The president’s decision on Tuesday to withdraw from the pact will force the White House and the Pentagon to shift focus to blunting Iran’s influence on battlefields across the Middle East. Missy Ryan, Washington Post, "In Syria, an accidental bulwark against Iran shows confusion of Trump policy," 12 May 2018 The second malaise Weisman identifies as blunting Jewish alertness to the peril of the times is the hollowing out of a Jewish identity that is neither uncritically Zionist nor devoutly religious. Simon Schama, New York Times, "How to Be a Jew in the Age of Trump?," 26 Mar. 2018 In his speech, Azar denounced the industry’s effort to blunt federal intervention. Carolyn Y. Johnson, The Seattle Times, "Drugmakers may have to disclose prices of medicine in television ads," 15 Oct. 2018 In Houston, the fault lines became particularly jagged as Democratic leaders in Washington sought to blunt Moser’s advance to the runoff. Kevin Diaz, Houston Chronicle, "Democratic runoff foes differ on best way to oust Republican incumbent Culberson," 9 Apr. 2018 That would make Chinese products cheaper and more attractive to foreign buyers, potentially blunting the higher costs that U.S. tariffs would impose. Matt Phillips, The Seattle Times, "As trade war escalates, stock markets shrug — here’s why," 18 Sep. 2018 Moreover, the big ride-hailing incumbents like Didi and Uber provide a full range of services through their apps, blunting auto makers’ efforts to differentiate themselves by offering premium rides. Trefor Moss, WSJ, "Daimler Starts Ride-Hailing Venture with China’s Geely," 24 Oct. 2018 That was the case here, blunting enough of Belgium’s typically rampant attack to survive and advance with the minimum of fuss. Martin Rogers, USA TODAY, "France knocks off Belgium to reach World Cup final," 10 July 2018 A few weeks ago, Democrats were outwardly nervous about whether economic growth and high-profile (if incomplete) peace talks with North Korea were blunting their momentum for the fall. David Weigel, Washington Post, "What Republicans just can’t seem to get away from," 22 June 2018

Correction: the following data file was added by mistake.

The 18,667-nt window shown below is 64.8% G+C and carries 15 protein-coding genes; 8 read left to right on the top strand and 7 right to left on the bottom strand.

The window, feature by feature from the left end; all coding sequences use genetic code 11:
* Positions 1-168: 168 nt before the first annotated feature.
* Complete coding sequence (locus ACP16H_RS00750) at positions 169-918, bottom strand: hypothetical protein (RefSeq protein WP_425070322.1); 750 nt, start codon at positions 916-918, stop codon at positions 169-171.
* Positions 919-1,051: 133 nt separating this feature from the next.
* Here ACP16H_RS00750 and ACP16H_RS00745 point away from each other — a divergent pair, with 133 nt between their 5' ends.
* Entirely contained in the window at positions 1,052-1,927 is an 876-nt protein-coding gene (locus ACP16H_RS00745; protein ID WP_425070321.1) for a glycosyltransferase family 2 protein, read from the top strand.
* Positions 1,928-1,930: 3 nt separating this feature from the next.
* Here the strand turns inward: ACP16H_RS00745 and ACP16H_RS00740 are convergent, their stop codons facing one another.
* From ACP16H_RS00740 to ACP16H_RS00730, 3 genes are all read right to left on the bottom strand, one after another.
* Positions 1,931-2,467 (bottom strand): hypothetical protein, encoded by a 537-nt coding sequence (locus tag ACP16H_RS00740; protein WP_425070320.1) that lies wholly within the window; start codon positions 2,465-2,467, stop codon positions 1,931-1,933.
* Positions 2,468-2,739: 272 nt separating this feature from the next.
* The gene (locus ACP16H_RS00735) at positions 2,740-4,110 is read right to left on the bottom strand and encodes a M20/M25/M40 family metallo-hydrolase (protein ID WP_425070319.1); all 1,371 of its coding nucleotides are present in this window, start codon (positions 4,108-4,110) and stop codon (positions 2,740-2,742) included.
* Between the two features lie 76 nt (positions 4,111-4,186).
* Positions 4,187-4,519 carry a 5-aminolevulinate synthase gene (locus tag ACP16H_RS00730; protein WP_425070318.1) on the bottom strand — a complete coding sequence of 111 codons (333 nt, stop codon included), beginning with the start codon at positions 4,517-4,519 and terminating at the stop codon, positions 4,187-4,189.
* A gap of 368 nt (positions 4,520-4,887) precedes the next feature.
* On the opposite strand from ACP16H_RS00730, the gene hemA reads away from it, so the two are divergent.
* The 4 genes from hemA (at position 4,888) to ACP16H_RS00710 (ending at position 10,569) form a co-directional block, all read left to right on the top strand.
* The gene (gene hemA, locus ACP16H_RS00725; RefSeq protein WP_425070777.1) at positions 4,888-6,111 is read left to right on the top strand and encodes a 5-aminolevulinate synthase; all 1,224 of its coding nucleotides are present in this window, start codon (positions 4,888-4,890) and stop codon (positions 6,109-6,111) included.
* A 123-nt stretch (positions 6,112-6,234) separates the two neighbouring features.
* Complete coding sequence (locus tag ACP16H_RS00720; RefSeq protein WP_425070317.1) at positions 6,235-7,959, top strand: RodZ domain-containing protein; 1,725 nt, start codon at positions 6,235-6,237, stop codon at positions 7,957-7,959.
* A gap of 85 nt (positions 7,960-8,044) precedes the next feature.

Recent Examples on the Web: Noun